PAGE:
Is there a difference between a crowd of a thousand in a hotel ballroom and a gathering of a dozen people in a private home?  Undoubtedly.  But it’s actually not a difference that matters.  Again, I’ve been in both those rooms.  I’ve been at the very back of the ballroom, and watched as politicians worked the room, moving from table to table, shaking hands, having their picture taken, and from time to time moving off to one side to have a few private words with someone.  I’ve also been in rooms where the gathering was much smaller, perhaps ten or a dozen people in lengthy and close conversation with a candidate or elected politician.  To be clear, these events are rarely ever open to the public - they’re not advertised in the local newspaper or radio.  That’s because the goal is to raise money, not convene a public consultation session.  And in case you want to know (because you’ve never been at one of these events), they are not actually occasions for influence-peddling.  Rather, there’s usually some cheerleading for the guest of honour or the party, some speeches, and sometimes a question and answer session.  Oh, and of course, the rubber chicken.   At these events the politician is making his or her case in front of a room of supporters.  She is asking and hoping for their continued support.  He wants their help in the upcoming election.  She is trying out new policy proposals.  He is praising his cabinet and caucus colleagues.  She is poking fun at the opposition.  He is scaring the room into fearing the prospect that the other party will be elected. In short, it’s politics.  

And no matter whether there are ten people in the room or 1500, everyone has bought a ticket (or is there because someone else did.)  Everyone, in other words, has paid to play.

Is all of that corrupt? Again, I know how many voices have lined up on the other side of this question, but the answer is no. Not even close.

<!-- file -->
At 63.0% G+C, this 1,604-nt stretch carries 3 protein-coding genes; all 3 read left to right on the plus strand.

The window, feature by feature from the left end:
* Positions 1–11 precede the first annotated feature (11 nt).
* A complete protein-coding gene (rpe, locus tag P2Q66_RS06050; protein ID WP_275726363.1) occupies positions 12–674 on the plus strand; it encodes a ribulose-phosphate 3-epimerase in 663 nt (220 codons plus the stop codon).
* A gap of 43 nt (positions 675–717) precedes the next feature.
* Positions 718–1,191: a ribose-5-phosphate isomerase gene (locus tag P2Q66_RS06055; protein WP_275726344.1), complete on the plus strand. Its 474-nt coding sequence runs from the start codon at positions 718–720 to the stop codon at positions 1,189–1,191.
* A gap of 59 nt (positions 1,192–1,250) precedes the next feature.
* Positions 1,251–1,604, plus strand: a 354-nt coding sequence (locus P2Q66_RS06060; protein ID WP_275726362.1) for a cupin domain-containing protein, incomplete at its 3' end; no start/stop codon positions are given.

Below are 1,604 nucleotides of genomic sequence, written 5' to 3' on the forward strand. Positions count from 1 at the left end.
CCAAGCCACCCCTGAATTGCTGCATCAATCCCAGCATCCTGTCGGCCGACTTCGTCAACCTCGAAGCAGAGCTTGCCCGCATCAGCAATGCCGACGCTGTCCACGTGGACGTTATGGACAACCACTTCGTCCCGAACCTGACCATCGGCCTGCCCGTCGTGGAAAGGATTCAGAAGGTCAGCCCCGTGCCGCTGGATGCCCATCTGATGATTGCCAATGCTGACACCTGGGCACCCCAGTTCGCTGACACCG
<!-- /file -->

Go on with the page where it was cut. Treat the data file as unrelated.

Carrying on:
In fact, these events are indispensable to participatory democracy. They bring people into the process. They are not, of course, a substitute for the obligation every elected official has to be directly and personally accountable to their electorate.  No politician leaving a fund-raising dinner thinks that their job of working for the public has been discharged by a night of politicking with party faithful.  But sometimes they are cheered by the fact that they have supporters, people who are willing to part with some of their own hard-earned money to help ensure that the next campaign will be adequately funded.

The argument is made that political fund-raising events offer privileged access to the rich, and exclude those without means.  That argument confuses partisan politics with public duty.  Partisan politics costs money, and the money has to be raised somehow.  Fundraising events are a time-honoured, and perfectly honourable way of doing that. The morning after the dinner, the politician is back at work in their community, as accountable to those who disagree with her as to her supporters.